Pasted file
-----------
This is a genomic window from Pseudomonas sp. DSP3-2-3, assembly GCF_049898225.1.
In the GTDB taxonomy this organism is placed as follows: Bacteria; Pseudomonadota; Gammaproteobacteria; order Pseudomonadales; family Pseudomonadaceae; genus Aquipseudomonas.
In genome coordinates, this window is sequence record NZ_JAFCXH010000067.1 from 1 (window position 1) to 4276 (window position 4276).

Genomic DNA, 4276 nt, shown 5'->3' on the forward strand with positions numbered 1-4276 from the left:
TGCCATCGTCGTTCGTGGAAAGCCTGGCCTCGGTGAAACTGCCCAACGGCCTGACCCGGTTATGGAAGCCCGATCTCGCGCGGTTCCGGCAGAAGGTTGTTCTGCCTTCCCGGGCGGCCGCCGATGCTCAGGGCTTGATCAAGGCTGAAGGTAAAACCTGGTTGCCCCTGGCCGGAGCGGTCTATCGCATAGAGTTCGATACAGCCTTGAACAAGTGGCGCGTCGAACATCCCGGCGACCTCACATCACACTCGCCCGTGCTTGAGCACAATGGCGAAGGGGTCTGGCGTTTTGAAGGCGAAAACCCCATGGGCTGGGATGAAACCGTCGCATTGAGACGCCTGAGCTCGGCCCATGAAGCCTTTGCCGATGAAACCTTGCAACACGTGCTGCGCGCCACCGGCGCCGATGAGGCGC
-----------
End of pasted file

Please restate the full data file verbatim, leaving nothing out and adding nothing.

This is a genomic window from Pseudomonas sp. DSP3-2-3, assembly GCF_049898225.1.
In the GTDB taxonomy this organism is placed as follows: Bacteria; Pseudomonadota; Gammaproteobacteria; order Pseudomonadales; family Pseudomonadaceae; genus Aquipseudomonas.
In genome coordinates, this window is sequence record NZ_JAFCXH010000067.1 from 1 (window position 1) to 4276 (window position 4276).

Genomic DNA, 4276 nt, shown 5'->3' on the forward strand with positions numbered 1-4276 from the left:
TGCCATCGTCGTTCGTGGAAAGCCTGGCCTCGGTGAAACTGCCCAACGGCCTGACCCGGTTATGGAAGCCCGATCTCGCGCGGTTCCGGCAGAAGGTTGTTCTGCCTTCCCGGGCGGCCGCCGATGCTCAGGGCTTGATCAAGGCTGAAGGTAAAACCTGGTTGCCCCTGGCCGGAGCGGTCTATCGCATAGAGTTCGATACAGCCTTGAACAAGTGGCGCGTCGAACATCCCGGCGACCTCACATCACACTCGCCCGTGCTTGAGCACAATGGCGAAGGGGTCTGGCGTTTTGAAGGCGAAAACCCCATGGGCTGGGATGAAACCGTCGCATTGAGACGCCTGAGCTCGGCCCATGAAGCCTTTGCCGATGAAACCTTGCAACACGTGCTGCGCGCCACCGGCGCCGATGAGGCGC